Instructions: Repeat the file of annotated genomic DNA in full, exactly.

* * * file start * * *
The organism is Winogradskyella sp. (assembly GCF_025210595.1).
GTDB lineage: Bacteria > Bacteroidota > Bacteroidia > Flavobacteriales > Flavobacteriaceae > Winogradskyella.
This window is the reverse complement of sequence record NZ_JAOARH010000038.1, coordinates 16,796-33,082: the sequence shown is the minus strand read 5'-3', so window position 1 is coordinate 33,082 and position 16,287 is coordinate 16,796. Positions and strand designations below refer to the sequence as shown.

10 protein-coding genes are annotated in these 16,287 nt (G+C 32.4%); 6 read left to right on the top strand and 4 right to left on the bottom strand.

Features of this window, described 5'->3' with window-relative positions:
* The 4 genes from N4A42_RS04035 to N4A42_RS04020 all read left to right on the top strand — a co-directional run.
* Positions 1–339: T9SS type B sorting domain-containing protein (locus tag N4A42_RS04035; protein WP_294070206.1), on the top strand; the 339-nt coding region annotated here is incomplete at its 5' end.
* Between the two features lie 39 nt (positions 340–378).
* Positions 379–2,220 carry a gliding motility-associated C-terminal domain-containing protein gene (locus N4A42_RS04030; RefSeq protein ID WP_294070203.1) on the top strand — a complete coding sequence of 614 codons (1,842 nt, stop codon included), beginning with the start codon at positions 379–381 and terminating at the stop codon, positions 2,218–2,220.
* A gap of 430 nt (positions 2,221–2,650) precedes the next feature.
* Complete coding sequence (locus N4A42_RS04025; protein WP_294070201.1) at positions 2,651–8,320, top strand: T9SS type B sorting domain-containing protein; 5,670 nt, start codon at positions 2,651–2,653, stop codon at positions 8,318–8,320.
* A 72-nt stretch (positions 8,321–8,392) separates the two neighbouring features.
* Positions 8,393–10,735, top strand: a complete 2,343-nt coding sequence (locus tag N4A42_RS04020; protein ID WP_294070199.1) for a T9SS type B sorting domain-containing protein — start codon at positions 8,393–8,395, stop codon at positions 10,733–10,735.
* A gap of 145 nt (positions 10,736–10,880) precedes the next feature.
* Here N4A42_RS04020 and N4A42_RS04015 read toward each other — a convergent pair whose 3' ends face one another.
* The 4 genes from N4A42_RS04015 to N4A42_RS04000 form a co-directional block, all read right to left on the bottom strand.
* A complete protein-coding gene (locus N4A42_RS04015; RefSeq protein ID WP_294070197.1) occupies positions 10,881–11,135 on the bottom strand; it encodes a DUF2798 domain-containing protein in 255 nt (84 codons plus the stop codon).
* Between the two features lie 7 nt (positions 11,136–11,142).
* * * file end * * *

The organism is Winogradskyella sp. (assembly GCF_025210595.1).
GTDB lineage: Bacteria > Bacteroidota > Bacteroidia > Flavobacteriales > Flavobacteriaceae > Winogradskyella.
This window is the reverse complement of sequence record NZ_JAOARH010000038.1, coordinates 16,796-33,082: the sequence shown is the minus strand read 5'-3', so window position 1 is coordinate 33,082 and position 16,287 is coordinate 16,796. Positions and strand designations below refer to the sequence as shown.

10 protein-coding genes are annotated in these 16,287 nt (G+C 32.4%); 6 read left to right on the top strand and 4 right to left on the bottom strand.

Features of this window, described 5'->3' with window-relative positions:
* The 4 genes from N4A42_RS04035 to N4A42_RS04020 all read left to right on the top strand — a co-directional run.
* Positions 1–339: T9SS type B sorting domain-containing protein (locus tag N4A42_RS04035; protein WP_294070206.1), on the top strand; the 339-nt coding region annotated here is incomplete at its 5' end.
* Between the two features lie 39 nt (positions 340–378).
* Positions 379–2,220 carry a gliding motility-associated C-terminal domain-containing protein gene (locus N4A42_RS04030; RefSeq protein ID WP_294070203.1) on the top strand — a complete coding sequence of 614 codons (1,842 nt, stop codon included), beginning with the start codon at positions 379–381 and terminating at the stop codon, positions 2,218–2,220.
* A gap of 430 nt (positions 2,221–2,650) precedes the next feature.
* Complete coding sequence (locus N4A42_RS04025; protein WP_294070201.1) at positions 2,651–8,320, top strand: T9SS type B sorting domain-containing protein; 5,670 nt, start codon at positions 2,651–2,653, stop codon at positions 8,318–8,320.
* A 72-nt stretch (positions 8,321–8,392) separates the two neighbouring features.
* Positions 8,393–10,735, top strand: a complete 2,343-nt coding sequence (locus tag N4A42_RS04020; protein ID WP_294070199.1) for a T9SS type B sorting domain-containing protein — start codon at positions 8,393–8,395, stop codon at positions 10,733–10,735.
* A gap of 145 nt (positions 10,736–10,880) precedes the next feature.
* Here N4A42_RS04020 and N4A42_RS04015 read toward each other — a convergent pair whose 3' ends face one another.
* The 4 genes from N4A42_RS04015 to N4A42_RS04000 form a co-directional block, all read right to left on the bottom strand.
* A complete protein-coding gene (locus N4A42_RS04015; RefSeq protein ID WP_294070197.1) occupies positions 10,881–11,135 on the bottom strand; it encodes a DUF2798 domain-containing protein in 255 nt (84 codons plus the stop codon).
* Between the two features lie 7 nt (positions 11,136–11,142).